Despite the Struggle, I Have Found Solace in Solitude

Despite the Struggle, I Have Found Solace in Solitude
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I’ve entered my sixth week of quarantine, and you’ll be happy to know that I haven’t gone completely insane (yet). Then again, I wouldn’t know, as I don’t have anyone to bounce my feelings off, except myself. Which I do a lot. On second thought, maybe I am insane.

We are, as you might have heard, currently living through the most extraordinary and entirely unparalleled event of our lives, yet I can’t help but feel that there’s not all that much left to say. Call it corona fatigue, call it media overload, call it whatever you want, but to be frank, I’m exhausted.

Granted, if you’re risking your life on the front lines or in a situation that does not permit you to self-isolate, you most likely have an endless supply of anecdotes to share. But if you’re like me and have been deemed vulnerable due to an inconveniently compromised immune system, then the past month has most likely been uneventful.

Like everyone else, I’ve been riding the waves of emotion that come with living through a traumatic event. There have been mental breakdowns, a lot of teary calls home, and many sleepless nights.

There also have been kitchen dance parties, new recipes, wine-infused Zoom chats, slightly embarrassing HIIT classes with my upstairs neighbors, and long, meandering walks around my block taking in the beauty of British springtime.

There’s been an attempt to start meditating properly for the umpteenth time, an effort to finally get into jogging (which lasted about five minutes), and an even more concerted effort to start reading fiction again and not be distracted by my phone. (I’m still working on that one.)

Despite the lack of goings-on outside, a lot has been going on inside. One particularly noteworthy perspective I wanted to share with you, to find a silver lining in the heaviness if nothing else, is the realization that I really am OK on my own.

This might seem like an unremarkable revelation, but it’s an awareness I’ve come to find deep comfort in during these challenging times.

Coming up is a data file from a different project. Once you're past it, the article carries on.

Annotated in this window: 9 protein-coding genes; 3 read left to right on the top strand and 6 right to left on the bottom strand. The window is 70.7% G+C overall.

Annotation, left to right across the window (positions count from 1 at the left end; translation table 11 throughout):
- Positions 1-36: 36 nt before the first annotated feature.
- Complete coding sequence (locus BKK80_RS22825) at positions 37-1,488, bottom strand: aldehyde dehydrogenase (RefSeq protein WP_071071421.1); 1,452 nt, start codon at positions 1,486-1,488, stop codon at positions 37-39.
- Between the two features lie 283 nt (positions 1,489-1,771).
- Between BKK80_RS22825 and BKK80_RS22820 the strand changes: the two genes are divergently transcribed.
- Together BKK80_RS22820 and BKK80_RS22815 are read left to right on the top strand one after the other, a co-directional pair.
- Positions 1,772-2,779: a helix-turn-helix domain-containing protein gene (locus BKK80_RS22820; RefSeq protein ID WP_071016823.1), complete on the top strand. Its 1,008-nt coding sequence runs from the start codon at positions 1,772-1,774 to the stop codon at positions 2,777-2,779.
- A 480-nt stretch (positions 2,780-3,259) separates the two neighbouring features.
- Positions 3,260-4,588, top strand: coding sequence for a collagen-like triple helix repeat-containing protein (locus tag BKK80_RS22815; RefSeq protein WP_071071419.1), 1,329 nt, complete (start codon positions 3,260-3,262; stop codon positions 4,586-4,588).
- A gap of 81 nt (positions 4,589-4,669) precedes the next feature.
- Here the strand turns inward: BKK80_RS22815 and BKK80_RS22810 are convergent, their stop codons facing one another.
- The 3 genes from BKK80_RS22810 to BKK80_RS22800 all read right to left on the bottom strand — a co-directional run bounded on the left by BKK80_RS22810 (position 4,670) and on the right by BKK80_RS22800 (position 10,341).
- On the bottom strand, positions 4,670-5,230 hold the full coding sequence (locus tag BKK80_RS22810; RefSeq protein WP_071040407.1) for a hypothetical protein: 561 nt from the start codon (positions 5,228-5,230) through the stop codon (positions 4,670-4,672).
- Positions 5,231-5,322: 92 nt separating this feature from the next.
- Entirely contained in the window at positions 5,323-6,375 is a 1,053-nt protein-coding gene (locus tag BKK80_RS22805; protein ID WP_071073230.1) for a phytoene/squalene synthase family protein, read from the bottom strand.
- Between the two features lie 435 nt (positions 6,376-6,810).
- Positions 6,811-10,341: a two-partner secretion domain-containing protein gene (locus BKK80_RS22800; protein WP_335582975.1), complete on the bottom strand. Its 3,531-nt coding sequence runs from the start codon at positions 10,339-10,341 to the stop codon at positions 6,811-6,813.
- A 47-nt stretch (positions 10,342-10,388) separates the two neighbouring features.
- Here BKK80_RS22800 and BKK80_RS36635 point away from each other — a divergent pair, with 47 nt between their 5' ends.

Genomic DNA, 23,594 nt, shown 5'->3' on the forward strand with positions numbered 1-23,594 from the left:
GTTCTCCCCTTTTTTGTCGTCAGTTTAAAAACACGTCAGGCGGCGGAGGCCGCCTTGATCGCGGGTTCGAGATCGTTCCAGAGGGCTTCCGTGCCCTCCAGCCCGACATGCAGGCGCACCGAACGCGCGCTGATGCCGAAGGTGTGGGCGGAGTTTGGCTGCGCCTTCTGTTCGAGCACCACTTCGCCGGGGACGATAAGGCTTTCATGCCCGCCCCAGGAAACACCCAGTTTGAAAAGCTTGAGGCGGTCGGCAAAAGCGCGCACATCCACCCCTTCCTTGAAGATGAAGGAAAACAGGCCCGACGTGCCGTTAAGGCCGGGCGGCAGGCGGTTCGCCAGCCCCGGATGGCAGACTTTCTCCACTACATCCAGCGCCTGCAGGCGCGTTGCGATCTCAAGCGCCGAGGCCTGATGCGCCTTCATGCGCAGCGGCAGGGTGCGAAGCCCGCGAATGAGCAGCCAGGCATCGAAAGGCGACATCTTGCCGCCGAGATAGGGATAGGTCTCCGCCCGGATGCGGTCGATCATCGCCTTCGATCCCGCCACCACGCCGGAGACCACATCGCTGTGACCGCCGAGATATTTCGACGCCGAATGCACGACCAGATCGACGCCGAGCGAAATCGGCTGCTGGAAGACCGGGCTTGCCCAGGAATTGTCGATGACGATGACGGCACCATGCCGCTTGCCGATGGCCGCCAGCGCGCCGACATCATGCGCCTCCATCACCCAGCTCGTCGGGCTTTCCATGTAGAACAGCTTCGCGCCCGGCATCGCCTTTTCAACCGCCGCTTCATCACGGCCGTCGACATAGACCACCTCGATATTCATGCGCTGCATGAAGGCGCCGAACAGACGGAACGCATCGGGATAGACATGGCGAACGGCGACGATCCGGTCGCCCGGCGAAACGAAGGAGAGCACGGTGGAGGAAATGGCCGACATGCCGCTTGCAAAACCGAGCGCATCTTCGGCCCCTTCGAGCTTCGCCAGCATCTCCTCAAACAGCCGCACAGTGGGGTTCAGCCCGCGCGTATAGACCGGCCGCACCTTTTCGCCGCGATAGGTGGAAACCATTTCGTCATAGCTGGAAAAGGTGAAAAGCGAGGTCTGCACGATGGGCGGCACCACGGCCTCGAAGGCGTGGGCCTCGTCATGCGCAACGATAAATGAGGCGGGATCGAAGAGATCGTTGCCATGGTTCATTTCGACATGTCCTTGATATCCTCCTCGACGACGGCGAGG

Sure, I’ve traveled by myself, backpacked alone through foreign countries, lived on my own in a flat for a year, and spent what I thought to be a considerable amount of time in my own company. But now I see that during all of that time, I was never truly alone. My aloneness was always interrupted by interactions with strangers, friends, a parent, or colleagues.

So what have I learned in this month of almost total solitude? Well, for one, it is entirely possible to have a party with just yourself. In fact, it’s actually pretty fun. Also, I talk to myself an obscene amount and parent myself like a little kid: “You have to go to bed before midnight tonight, Michelle.” I have a frantic cleaning obsession and bring out the hoover like a mad woman multiple times a day. And, well, I quite like myself.

Now, don’t get me wrong, I miss people more than anything. I miss my friends. I miss companionship. I miss support groups. I ache for a hug or a night out. Overall, I am pretty sick of myself.

But there are some elements of being alone that I have come to embrace during this period, and perhaps if you’re also spending quarantine by yourself, you’ll find solace in these words.

I love that I have full permission to feel whatever I want, whenever I want, however big or small those emotions may be. I love that I can stay in bed all day or dance around my house like a total mess. I love that I can dress however I want and that I get to make all the rules of what to watch, eat, and listen to. “Alexa, play cheesy ’80s ballads on Spotify.”

I have formed a new relationship with myself over the past month that feels new and exciting. I feel the sort of connection to my space that I imagine a hermit crab feels toward its shell. Comfort, protection, belonging. I feel a sense of pride knowing it is my little corner of the world.

So, despite the difficulty of what the world is facing and the additional fears that come with being extra vulnerable, this time in isolation has at least shown me that I can lean on myself. It has gifted me with the capacity to hold myself, to keep myself company, and to entertain myself. It has taught me that wherever I go, I will always have me, and that’s quite comforting.

With all of that said, thank God for technology!

And I really, really cannot wait to squeeze another human.

All my love.

***

Note: Lymphoma News Today is strictly a news and information website about the disease. It does not provide medical advice, diagnosis, or treatment. This content is not intended to be a substitute for professional medical advice, diagnosis, or treatment. Always seek the advice of your physician or other qualified health provider with any questions you may have regarding a medical condition. Never disregard professional medical advice or delay in seeking it because of something you have read on this website. The opinions expressed in this column are not those of Lymphoma News Today or its parent company, BioNews Services, and are intended to spark discussion about issues pertaining to lymphoma.

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